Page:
NFL lockout still in effect as players have yet to vote on deal

NFL Commissioner Roger Goodell announces that NFL owners have agreed to a tentative agreement that would end the lockout, pending player approval, on Thursday. As of Friday night, the players had yet to vote on the approved 10-year collective bargaining agreement. (AP Photo/John Bazemore)NFL Commissioner Roger Goodell announces that NFL owners have agreed to a tentative agreement that would end the lockout, pending player approval, on Thursday. As of Friday night, the players had yet to vote on the approved 10-year collective bargaining agreement. (AP Photo/John Bazemore)
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The NFL lockout remained in effect into Friday night because players had not voted on whether to approve the proposed 10-year deal that owners ratified Thursday.

“Player leadership is discussing the most recent written proposal with the NFL, which includes a settlement agreement, deal terms and the right process for addressing recertification,” Kevin Mawae, president of the NFL Players Association, said in a statement Friday morning.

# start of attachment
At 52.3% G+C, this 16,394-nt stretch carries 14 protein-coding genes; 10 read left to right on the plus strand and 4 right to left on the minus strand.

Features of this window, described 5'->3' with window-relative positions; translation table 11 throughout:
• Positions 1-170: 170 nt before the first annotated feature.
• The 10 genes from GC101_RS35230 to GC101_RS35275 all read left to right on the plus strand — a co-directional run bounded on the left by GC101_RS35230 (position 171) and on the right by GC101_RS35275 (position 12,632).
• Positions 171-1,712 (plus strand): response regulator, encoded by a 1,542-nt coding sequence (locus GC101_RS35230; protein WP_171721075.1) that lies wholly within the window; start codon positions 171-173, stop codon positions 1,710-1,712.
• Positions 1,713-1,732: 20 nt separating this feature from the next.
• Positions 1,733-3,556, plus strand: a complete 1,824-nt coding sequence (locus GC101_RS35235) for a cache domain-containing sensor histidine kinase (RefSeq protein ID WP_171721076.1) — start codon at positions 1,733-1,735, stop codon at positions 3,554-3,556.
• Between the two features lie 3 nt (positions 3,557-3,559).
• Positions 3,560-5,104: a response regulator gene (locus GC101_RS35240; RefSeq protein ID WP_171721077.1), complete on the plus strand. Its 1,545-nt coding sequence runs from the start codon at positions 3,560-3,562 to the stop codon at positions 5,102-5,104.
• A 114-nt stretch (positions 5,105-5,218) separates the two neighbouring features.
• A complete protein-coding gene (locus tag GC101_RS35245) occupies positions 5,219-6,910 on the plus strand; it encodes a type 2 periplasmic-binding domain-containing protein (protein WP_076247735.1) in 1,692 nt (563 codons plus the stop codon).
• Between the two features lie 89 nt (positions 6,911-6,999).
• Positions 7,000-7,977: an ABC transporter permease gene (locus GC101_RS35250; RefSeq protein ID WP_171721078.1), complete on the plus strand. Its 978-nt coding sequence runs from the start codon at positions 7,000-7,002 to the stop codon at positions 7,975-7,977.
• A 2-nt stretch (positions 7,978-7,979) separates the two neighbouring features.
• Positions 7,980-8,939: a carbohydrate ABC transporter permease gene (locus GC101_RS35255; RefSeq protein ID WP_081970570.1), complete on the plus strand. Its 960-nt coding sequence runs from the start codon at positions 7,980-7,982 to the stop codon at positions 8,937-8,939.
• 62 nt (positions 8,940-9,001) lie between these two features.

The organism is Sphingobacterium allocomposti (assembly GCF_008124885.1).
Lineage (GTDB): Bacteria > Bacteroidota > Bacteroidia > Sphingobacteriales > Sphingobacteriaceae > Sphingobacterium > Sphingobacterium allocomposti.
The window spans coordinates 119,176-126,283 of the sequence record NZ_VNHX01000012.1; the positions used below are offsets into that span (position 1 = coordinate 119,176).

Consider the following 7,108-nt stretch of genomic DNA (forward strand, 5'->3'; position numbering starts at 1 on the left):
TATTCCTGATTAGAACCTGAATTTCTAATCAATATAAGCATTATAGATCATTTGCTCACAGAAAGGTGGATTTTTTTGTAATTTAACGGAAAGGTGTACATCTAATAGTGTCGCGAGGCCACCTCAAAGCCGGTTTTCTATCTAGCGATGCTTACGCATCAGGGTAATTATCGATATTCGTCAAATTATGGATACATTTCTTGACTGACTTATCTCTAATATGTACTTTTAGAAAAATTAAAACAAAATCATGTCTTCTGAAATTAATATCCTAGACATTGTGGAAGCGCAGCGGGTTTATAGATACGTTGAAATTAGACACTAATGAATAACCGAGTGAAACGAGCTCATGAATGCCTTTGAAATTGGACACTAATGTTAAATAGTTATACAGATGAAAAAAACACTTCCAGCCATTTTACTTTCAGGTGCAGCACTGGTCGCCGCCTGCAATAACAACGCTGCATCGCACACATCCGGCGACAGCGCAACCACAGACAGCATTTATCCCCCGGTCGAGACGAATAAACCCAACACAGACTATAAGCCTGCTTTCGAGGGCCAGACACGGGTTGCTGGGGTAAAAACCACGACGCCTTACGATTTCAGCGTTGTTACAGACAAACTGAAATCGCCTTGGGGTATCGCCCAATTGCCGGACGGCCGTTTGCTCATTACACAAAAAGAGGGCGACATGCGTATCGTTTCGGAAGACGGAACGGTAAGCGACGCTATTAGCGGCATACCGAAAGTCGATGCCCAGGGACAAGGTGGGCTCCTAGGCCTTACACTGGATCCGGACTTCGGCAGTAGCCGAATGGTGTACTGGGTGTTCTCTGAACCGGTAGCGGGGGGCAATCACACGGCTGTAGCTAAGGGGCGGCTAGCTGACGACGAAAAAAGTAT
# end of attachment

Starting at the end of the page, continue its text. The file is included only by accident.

NFLPA officials are expected to continue discussing their options throughout the weekend, and a move to ratify the deal could occur at any time. NFLPA executive director DeMaurice Smith was in Massachusetts on Friday to attend the funeral of Myra Kraft, wife of New England Patriots owner Bob Kraft.

Some players reacted negatively Thursday night after learning details of the proposal, yet none publicized specific reasons for their displeasure, leaving the public wondering why the players would not approve a deal that they negotiated.

“The truth of the matter is we got tricked, duped, led astray, hoodwinked, bamboozled!” Washington Redskins union representative Vonnie Holliday wrote on his Twitter account Thursday night.

Meanwhile, officials at Redskins Park waited to learn when they could open the facility to players.

The next step toward that milestone is for all 32 player representatives of the NFLPA to recommend accepting the deal, which settles all pending litigation between the league and the NFLPA. The 10 plaintiffs named in the players’ lawsuit against the league would have to sign off on the deal and inform the court of their approval.

The NFLPA then would have to recertify as a union, as it has been operating as a trade association since the lockout began. A majority of the 1,900 NFL players must vote in favor of recertification.

Only after the union recertifies can it collectively bargain remaining issues, which include drug and steroid testing, benefits and the personal conduct policy.

Owners ratified their proposal Thursday in Atlanta by a count of 31-0, with the Oakland Raiders abstaining.

“It is a good agreement,” NFL lead negotiator Jeff Pash said Thursday. “We expect it to be ratified. We believe it can be ratified on a timely basis. If something else happens, we will have to adjust our thinking.”

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